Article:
One of the great benefits to using a music streaming service is the ability to listen to playlists made by friends, family, or strangers with excellent taste. Whether the playlist is created by Rob Gordon or Star-Lord's mother, the sharing of a playlist forges a special bond between the listener and the creator. Lately, comic-book artists and writers have been expanding upon the fans' experience with the written page by curating Spotify or YouTube soundtracks that enhance the printed story, and in doing so, unlock a new element to the character's mindset or environment. Depending on the comic-book creator, the soundtrack may further explore the characters' milieu or build upon the atmospheric, creating a mood that follows the tension of the events. Here is a list of the greatest comic-book soundtracks of 2015.
Hawkeye: David Aja (User: Greyrabbit)
As editor Sana Amanat said in the final issue, "Hawkeye signaled a shift in the way (they) told comics at Marvel. Not only stylistically, but story-wise as well." David Aja wanted to extend the reading experience by tailoring Spotify playlists to each issue. After each issue, he released a Spotify and YouTube playlist on his blog. Playlists were primarily jazz with sprinklings of Frank Zappa tunes, movie soundtracks from Rosemary's Baby and Dirty Harry, and the occasional late-1950s pop song. And as for the famous sign language issue: Only 60 minutes of silence could suffice.
The Wicked + The Divine: Kieron Gillen (User: MissAdaLovelace)
Created by one of the most music focused writers working today, both Phonogram and The Wicked + The Divine showcases influences of Britpop, glam rock and, well, Prince. Unsurprisingly, Kieron is one of the most active writers on Spotify. While he doesn't create soundtracks to each individual issue, he does maintain and update playlists for each of his current projects, including a Darth Vader playlist that features "The Imperial March" on repeat (probably what Darth rocks out to on a regular basis). The Wicked + The Divine playlist is especially impressive, with 294 songs and over 21 hours of music that is updated frequently. Prepare to cancel your weekend plans and find your next favorite band.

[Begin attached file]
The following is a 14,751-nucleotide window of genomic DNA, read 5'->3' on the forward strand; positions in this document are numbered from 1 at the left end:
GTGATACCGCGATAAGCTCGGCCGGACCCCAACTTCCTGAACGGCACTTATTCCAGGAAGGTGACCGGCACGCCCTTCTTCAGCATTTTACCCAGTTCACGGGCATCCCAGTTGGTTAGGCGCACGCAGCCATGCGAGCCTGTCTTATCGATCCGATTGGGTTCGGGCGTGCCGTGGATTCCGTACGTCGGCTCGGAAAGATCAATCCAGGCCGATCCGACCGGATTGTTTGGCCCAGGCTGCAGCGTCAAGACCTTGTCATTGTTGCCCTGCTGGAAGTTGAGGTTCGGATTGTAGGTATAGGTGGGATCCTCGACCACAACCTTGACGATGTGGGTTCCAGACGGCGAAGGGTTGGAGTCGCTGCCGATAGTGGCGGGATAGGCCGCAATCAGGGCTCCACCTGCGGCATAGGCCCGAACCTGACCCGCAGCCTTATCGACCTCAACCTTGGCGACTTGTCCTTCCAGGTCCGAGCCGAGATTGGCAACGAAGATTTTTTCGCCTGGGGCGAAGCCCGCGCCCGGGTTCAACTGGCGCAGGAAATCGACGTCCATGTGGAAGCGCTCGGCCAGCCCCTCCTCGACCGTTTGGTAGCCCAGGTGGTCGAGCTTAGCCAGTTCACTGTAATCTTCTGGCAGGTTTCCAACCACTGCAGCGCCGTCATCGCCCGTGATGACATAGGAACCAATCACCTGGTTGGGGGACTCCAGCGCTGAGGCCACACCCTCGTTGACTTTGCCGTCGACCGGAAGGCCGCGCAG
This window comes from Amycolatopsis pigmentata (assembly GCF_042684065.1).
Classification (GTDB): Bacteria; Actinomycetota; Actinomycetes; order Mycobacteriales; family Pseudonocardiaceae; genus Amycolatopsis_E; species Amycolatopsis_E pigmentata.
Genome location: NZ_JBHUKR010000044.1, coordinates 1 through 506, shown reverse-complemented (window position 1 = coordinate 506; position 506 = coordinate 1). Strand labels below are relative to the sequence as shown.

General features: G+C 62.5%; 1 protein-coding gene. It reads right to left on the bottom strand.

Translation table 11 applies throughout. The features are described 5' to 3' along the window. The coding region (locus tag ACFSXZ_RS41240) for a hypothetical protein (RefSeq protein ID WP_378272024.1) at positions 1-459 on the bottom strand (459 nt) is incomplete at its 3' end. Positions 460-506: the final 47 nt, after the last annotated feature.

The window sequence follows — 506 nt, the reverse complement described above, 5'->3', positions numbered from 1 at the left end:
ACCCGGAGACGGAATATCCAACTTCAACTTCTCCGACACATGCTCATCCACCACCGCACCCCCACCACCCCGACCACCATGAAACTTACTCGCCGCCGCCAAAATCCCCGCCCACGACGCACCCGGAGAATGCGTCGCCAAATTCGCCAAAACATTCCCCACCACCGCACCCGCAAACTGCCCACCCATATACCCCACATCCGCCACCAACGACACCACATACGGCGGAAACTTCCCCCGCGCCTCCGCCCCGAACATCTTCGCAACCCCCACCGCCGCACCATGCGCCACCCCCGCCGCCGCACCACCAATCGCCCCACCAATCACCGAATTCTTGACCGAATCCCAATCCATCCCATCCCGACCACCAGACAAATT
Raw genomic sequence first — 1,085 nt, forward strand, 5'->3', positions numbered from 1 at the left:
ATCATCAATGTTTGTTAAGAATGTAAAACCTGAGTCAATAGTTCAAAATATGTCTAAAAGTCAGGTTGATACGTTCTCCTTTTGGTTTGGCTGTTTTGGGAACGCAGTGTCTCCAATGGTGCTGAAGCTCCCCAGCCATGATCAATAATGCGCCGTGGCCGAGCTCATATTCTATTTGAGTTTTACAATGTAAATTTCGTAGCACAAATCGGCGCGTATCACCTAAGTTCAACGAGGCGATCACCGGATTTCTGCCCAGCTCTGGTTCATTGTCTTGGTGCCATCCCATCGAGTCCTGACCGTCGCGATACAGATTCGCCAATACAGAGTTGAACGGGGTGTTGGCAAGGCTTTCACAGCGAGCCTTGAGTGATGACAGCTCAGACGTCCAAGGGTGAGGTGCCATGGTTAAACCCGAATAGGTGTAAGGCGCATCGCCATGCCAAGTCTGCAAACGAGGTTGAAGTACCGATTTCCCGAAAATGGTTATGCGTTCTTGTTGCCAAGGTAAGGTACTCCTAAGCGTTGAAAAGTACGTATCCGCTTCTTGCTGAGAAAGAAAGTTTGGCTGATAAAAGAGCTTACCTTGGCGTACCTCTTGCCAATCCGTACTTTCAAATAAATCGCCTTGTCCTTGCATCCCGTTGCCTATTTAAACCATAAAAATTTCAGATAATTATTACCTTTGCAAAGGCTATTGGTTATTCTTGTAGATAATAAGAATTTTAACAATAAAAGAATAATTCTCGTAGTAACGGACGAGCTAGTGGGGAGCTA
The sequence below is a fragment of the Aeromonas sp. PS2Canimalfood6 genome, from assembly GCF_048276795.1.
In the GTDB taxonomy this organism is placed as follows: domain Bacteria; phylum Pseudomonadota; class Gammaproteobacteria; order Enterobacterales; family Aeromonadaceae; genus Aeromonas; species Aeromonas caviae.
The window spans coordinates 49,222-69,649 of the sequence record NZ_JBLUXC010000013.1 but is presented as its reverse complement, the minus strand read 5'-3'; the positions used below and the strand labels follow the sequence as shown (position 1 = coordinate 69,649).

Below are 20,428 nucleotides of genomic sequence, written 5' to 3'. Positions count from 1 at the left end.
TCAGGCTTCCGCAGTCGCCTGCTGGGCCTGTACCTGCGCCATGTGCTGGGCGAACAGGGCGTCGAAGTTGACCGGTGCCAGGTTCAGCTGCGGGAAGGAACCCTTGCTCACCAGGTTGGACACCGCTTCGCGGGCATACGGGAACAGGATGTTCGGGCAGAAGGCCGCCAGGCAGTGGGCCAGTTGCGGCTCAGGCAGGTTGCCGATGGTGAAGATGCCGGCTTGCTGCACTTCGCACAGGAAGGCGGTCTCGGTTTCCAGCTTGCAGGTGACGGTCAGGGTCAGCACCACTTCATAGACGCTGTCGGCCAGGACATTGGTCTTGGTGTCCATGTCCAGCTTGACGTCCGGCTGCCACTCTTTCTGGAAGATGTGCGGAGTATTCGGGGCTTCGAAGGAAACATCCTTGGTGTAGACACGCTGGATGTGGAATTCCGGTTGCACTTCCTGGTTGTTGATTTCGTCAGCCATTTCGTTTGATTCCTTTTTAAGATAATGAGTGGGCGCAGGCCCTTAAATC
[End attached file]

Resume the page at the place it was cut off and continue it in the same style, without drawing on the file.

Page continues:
Descender: Jeff Lemire (User: Jefflemire171)
Jeff Lemire's Descender playlist is psychedelia mix smeared with pop loneliness that includes songs from The War on Drugs, Canoe and Young Liars before culminating in the frenzy that is Future Island's "Long Flight" and David Lynch's "Good Day Today." It accurately highlights the expansive emptiness on the forgotten moon, especially in Mark Ruston's beautifully haunting "Beneficial," as well as the fear and dangers that are destined to arrive. These songs display an arc that we can see reflected in Tim-21's current state of alienation with a frantic ending that leaves us speculating as to what may come.
Rebels: Brian Wood (User: brianwood72)
In Brian Wood's latest historical fiction, he takes on his own local history. As a native of Vermont, Wood's Rebels highlights the politics and discontent behind the Revolutionary War with a soundtrack that contains both fiddles and war marches as well as rousing bluegrass tunes from Gillian Welch and Bruce Springsteen. It's a playlist that sings Americana from high up on the Appalachian mountain trail and a perfect accompaniment to a tale about the country's distinctive beginning.